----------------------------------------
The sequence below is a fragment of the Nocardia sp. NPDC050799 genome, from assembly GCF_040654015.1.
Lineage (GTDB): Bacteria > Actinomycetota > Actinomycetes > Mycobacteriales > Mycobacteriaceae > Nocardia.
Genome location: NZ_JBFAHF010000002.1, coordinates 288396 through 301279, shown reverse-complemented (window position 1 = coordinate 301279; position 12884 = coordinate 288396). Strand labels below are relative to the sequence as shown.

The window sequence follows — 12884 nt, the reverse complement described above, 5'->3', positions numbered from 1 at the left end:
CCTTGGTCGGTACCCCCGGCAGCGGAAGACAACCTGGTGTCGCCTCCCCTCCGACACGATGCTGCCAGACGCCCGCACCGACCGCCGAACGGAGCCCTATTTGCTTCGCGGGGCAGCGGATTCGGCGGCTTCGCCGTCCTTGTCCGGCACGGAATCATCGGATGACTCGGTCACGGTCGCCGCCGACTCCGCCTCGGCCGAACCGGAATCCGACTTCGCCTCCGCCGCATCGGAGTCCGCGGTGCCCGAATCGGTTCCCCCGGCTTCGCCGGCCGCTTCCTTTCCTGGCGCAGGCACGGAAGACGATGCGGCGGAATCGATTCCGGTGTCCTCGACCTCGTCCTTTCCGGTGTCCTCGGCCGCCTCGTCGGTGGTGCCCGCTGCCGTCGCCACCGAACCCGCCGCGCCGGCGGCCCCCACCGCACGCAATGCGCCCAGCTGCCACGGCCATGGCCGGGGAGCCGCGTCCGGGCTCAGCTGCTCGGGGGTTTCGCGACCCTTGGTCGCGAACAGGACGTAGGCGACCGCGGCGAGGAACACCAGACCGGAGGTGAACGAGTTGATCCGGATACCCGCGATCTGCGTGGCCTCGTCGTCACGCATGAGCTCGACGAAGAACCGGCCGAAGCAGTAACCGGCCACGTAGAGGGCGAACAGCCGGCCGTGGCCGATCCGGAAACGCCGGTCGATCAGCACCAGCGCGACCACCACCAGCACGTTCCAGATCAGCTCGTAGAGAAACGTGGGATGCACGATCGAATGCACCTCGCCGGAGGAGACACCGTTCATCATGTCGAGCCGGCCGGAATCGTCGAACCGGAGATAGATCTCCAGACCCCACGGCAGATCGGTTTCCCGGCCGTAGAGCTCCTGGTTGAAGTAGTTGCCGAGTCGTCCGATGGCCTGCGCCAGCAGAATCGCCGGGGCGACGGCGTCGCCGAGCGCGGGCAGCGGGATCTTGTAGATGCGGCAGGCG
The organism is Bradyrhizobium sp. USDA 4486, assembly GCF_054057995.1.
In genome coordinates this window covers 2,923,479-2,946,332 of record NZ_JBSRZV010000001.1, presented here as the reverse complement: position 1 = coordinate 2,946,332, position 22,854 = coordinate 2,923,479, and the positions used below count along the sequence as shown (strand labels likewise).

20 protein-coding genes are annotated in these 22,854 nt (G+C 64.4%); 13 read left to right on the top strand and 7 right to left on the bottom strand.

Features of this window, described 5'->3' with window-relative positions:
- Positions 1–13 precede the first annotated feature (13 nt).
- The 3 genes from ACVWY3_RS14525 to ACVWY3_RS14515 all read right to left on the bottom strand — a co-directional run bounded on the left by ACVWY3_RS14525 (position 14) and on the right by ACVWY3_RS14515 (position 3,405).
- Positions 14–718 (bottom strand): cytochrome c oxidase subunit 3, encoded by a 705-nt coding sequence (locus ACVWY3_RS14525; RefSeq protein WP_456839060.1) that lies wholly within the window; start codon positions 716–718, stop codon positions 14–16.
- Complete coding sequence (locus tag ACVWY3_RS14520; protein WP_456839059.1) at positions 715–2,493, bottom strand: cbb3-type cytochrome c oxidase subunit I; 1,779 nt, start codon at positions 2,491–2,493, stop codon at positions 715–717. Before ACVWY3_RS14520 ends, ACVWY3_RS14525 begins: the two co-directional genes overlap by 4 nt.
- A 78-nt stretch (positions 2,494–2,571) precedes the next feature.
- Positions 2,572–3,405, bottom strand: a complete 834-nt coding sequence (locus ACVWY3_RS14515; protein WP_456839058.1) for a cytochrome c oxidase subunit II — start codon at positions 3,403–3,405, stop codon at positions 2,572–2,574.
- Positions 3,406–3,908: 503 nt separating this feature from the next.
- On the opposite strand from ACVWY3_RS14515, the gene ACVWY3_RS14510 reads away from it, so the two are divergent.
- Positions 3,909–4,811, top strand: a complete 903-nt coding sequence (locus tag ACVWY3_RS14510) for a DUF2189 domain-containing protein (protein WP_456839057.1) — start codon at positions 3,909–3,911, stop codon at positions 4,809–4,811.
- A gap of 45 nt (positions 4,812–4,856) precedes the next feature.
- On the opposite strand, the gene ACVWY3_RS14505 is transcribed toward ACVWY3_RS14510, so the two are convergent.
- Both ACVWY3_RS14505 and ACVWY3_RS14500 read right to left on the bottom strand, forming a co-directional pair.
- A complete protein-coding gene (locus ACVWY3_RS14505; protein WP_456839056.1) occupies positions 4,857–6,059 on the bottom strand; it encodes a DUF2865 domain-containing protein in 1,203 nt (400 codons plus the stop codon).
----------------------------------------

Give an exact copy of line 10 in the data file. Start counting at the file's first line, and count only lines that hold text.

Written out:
- Positions 1–13 precede the first annotated feature (13 nt).